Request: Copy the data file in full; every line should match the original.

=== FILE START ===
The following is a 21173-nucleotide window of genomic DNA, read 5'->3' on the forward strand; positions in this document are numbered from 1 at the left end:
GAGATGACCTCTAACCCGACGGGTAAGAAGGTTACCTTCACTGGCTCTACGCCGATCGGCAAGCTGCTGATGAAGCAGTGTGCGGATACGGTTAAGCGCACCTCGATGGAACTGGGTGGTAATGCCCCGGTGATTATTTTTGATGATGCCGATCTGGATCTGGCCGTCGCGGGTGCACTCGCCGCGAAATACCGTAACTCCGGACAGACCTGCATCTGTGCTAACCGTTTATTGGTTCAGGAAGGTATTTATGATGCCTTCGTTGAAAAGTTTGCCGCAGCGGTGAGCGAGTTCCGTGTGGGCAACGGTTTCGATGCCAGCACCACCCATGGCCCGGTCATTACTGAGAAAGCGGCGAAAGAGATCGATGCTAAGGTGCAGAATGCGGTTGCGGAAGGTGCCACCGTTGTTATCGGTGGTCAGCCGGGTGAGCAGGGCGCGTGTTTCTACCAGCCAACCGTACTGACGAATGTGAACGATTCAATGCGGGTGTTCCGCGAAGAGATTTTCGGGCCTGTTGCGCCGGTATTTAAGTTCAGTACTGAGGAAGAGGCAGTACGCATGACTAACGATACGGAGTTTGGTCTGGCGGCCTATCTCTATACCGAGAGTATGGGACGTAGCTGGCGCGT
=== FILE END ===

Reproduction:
The following is a 21173-nucleotide window of genomic DNA, read 5'->3' on the forward strand; positions in this document are numbered from 1 at the left end:
GAGATGACCTCTAACCCGACGGGTAAGAAGGTTACCTTCACTGGCTCTACGCCGATCGGCAAGCTGCTGATGAAGCAGTGTGCGGATACGGTTAAGCGCACCTCGATGGAACTGGGTGGTAATGCCCCGGTGATTATTTTTGATGATGCCGATCTGGATCTGGCCGTCGCGGGTGCACTCGCCGCGAAATACCGTAACTCCGGACAGACCTGCATCTGTGCTAACCGTTTATTGGTTCAGGAAGGTATTTATGATGCCTTCGTTGAAAAGTTTGCCGCAGCGGTGAGCGAGTTCCGTGTGGGCAACGGTTTCGATGCCAGCACCACCCATGGCCCGGTCATTACTGAGAAAGCGGCGAAAGAGATCGATGCTAAGGTGCAGAATGCGGTTGCGGAAGGTGCCACCGTTGTTATCGGTGGTCAGCCGGGTGAGCAGGGCGCGTGTTTCTACCAGCCAACCGTACTGACGAATGTGAACGATTCAATGCGGGTGTTCCGCGAAGAGATTTTCGGGCCTGTTGCGCCGGTATTTAAGTTCAGTACTGAGGAAGAGGCAGTACGCATGACTAACGATACGGAGTTTGGTCTGGCGGCCTATCTCTATACCGAGAGTATGGGACGTAGCTGGCGCGT